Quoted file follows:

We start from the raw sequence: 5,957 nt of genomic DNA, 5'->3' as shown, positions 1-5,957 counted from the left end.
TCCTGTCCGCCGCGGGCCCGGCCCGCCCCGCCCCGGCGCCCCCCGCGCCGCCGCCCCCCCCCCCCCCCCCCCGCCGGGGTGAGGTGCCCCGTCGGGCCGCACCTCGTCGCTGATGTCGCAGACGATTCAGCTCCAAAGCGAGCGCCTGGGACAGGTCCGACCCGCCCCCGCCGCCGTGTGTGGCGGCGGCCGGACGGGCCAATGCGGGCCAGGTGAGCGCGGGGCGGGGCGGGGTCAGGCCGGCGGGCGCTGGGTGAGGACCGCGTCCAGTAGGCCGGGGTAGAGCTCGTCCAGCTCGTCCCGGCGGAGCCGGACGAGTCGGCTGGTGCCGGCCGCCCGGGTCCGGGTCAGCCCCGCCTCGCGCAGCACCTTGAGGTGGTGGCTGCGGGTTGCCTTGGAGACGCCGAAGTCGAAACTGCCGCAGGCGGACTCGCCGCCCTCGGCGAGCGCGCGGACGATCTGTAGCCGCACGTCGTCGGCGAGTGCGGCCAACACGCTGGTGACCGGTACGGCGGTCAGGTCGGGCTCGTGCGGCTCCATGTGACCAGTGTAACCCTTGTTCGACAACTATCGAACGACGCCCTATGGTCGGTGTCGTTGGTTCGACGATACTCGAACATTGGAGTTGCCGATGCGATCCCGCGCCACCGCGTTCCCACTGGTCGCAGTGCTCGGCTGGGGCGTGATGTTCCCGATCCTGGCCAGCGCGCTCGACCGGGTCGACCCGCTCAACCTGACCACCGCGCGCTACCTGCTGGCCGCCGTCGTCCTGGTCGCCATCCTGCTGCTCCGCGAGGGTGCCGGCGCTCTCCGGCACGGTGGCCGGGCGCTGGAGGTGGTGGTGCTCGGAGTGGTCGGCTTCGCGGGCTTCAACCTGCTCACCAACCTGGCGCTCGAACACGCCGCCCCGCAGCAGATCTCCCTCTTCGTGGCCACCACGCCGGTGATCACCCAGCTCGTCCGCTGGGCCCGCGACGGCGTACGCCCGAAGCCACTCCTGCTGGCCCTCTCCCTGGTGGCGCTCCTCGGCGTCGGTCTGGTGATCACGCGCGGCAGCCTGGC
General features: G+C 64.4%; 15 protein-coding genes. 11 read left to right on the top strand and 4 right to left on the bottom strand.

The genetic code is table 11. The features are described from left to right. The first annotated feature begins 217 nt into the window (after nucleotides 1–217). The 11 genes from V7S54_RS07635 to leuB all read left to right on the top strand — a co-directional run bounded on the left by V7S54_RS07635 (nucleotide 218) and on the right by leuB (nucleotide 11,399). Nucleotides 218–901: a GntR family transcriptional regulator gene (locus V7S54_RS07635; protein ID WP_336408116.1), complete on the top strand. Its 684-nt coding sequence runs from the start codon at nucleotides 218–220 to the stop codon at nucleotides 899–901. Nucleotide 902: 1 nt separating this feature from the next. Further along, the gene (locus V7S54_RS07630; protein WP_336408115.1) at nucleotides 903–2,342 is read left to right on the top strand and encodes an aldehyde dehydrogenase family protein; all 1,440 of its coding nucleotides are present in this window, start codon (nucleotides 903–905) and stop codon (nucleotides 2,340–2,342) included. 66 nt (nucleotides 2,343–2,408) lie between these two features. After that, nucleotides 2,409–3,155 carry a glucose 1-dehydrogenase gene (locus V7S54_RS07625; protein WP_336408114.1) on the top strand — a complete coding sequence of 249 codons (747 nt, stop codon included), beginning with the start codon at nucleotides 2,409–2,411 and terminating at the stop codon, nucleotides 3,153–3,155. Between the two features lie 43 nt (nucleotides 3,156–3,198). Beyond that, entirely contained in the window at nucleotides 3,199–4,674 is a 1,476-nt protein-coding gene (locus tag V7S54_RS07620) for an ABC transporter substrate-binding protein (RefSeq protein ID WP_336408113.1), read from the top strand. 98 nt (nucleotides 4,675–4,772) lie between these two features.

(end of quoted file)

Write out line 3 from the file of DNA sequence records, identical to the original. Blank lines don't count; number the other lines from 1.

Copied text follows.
General features: G+C 64.4%; 15 protein-coding genes. 11 read left to right on the top strand and 4 right to left on the bottom strand.